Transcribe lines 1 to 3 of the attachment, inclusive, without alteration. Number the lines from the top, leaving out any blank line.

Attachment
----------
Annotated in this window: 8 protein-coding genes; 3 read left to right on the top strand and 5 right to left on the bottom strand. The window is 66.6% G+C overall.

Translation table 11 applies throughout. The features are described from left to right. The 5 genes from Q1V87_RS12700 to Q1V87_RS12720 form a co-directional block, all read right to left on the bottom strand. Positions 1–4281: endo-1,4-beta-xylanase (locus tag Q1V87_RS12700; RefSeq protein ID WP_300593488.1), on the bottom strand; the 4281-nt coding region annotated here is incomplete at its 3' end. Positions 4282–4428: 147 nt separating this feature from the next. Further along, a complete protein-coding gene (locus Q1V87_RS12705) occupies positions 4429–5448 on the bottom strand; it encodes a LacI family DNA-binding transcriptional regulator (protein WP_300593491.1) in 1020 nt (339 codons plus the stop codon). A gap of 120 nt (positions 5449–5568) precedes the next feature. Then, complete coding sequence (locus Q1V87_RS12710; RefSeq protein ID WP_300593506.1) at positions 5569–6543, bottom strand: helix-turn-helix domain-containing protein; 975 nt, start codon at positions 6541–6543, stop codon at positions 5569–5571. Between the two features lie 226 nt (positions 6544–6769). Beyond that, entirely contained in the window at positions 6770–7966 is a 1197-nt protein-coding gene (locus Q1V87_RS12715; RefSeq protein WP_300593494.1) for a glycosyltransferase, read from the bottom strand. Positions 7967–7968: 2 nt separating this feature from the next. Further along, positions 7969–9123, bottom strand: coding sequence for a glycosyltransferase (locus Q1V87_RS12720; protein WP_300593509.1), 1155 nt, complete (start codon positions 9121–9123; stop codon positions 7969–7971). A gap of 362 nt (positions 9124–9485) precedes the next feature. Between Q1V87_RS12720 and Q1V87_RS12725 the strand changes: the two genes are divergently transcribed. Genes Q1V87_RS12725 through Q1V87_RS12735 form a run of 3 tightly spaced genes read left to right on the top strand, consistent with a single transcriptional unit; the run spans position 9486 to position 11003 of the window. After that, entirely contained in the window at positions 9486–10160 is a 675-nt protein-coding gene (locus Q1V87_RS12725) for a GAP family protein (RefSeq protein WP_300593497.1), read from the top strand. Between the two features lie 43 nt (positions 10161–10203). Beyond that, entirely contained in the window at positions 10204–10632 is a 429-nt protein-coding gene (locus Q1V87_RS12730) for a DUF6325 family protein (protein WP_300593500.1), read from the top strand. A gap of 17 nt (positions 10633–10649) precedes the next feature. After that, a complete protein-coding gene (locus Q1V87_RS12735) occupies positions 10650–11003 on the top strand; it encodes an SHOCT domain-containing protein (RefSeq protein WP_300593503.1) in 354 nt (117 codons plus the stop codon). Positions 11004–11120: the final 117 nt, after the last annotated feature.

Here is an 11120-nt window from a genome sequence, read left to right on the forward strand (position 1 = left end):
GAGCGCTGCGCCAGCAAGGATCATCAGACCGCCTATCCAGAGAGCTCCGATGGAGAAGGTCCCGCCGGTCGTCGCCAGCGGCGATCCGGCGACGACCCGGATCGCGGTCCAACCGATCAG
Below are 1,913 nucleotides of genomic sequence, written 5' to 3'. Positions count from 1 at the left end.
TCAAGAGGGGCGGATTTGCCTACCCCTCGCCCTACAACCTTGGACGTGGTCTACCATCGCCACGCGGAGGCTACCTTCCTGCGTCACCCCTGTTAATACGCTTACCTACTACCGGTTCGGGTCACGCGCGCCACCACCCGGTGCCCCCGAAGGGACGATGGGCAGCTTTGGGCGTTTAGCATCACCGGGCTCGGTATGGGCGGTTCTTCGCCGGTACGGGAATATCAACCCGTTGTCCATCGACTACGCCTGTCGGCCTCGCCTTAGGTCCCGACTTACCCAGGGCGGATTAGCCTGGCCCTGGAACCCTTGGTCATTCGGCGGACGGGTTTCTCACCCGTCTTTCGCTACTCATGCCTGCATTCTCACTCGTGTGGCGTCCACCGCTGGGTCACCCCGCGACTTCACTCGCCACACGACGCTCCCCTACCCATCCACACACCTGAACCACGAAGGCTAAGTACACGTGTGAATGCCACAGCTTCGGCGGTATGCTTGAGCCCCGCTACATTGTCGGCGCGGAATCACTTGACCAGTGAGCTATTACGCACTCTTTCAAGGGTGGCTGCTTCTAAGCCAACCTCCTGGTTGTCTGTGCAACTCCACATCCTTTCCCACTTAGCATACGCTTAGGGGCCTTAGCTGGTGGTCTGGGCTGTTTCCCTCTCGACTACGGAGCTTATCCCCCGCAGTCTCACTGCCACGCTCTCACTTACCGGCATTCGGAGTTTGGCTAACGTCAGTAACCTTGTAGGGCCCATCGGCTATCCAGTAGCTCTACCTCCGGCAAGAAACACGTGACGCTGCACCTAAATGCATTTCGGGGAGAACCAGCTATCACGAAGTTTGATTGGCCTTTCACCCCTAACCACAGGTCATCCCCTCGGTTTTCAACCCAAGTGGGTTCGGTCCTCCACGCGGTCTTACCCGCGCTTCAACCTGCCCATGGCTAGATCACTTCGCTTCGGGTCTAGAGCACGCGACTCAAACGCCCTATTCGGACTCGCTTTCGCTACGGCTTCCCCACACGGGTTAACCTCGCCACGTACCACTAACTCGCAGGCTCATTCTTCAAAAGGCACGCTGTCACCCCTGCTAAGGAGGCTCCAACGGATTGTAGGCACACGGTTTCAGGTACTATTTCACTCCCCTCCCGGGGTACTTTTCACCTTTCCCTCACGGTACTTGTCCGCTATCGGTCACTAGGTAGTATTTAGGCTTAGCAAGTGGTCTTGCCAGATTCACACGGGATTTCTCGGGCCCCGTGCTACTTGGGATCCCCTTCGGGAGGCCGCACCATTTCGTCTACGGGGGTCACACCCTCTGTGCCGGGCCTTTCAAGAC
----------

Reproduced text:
Annotated in this window: 8 protein-coding genes; 3 read left to right on the top strand and 5 right to left on the bottom strand. The window is 66.6% G+C overall.

Translation table 11 applies throughout. The features are described from left to right. The 5 genes from Q1V87_RS12700 to Q1V87_RS12720 form a co-directional block, all read right to left on the bottom strand. Positions 1–4281: endo-1,4-beta-xylanase (locus tag Q1V87_RS12700; RefSeq protein ID WP_300593488.1), on the bottom strand; the 4281-nt coding region annotated here is incomplete at its 3' end. Positions 4282–4428: 147 nt separating this feature from the next. Further along, a complete protein-coding gene (locus Q1V87_RS12705) occupies positions 4429–5448 on the bottom strand; it encodes a LacI family DNA-binding transcriptional regulator (protein WP_300593491.1) in 1020 nt (339 codons plus the stop codon). A gap of 120 nt (positions 5449–5568) precedes the next feature. Then, complete coding sequence (locus Q1V87_RS12710; RefSeq protein ID WP_300593506.1) at positions 5569–6543, bottom strand: helix-turn-helix domain-containing protein; 975 nt, start codon at positions 6541–6543, stop codon at positions 5569–5571. Between the two features lie 226 nt (positions 6544–6769). Beyond that, entirely contained in the window at positions 6770–7966 is a 1197-nt protein-coding gene (locus Q1V87_RS12715; RefSeq protein WP_300593494.1) for a glycosyltransferase, read from the bottom strand. Positions 7967–7968: 2 nt separating this feature from the next. Further along, positions 7969–9123, bottom strand: coding sequence for a glycosyltransferase (locus Q1V87_RS12720; protein WP_300593509.1), 1155 nt, complete (start codon positions 9121–9123; stop codon positions 7969–7971). A gap of 362 nt (positions 9124–9485) precedes the next feature. Between Q1V87_RS12720 and Q1V87_RS12725 the strand changes: the two genes are divergently transcribed. Genes Q1V87_RS12725 through Q1V87_RS12735 form a run of 3 tightly spaced genes read left to right on the top strand, consistent with a single transcriptional unit; the run spans position 9486 to position 11003 of the window. After that, entirely contained in the window at positions 9486–10160 is a 675-nt protein-coding gene (locus Q1V87_RS12725) for a GAP family protein (RefSeq protein WP_300593497.1), read from the top strand. Between the two features lie 43 nt (positions 10161–10203). Beyond that, entirely contained in the window at positions 10204–10632 is a 429-nt protein-coding gene (locus Q1V87_RS12730) for a DUF6325 family protein (protein WP_300593500.1), read from the top strand. A gap of 17 nt (positions 10633–10649) precedes the next feature. After that, a complete protein-coding gene (locus Q1V87_RS12735) occupies positions 10650–11003 on the top strand; it encodes an SHOCT domain-containing protein (RefSeq protein WP_300593503.1) in 354 nt (117 codons plus the stop codon). Positions 11004–11120: the final 117 nt, after the last annotated feature.

Here is an 11120-nt window from a genome sequence, read left to right on the forward strand (position 1 = left end):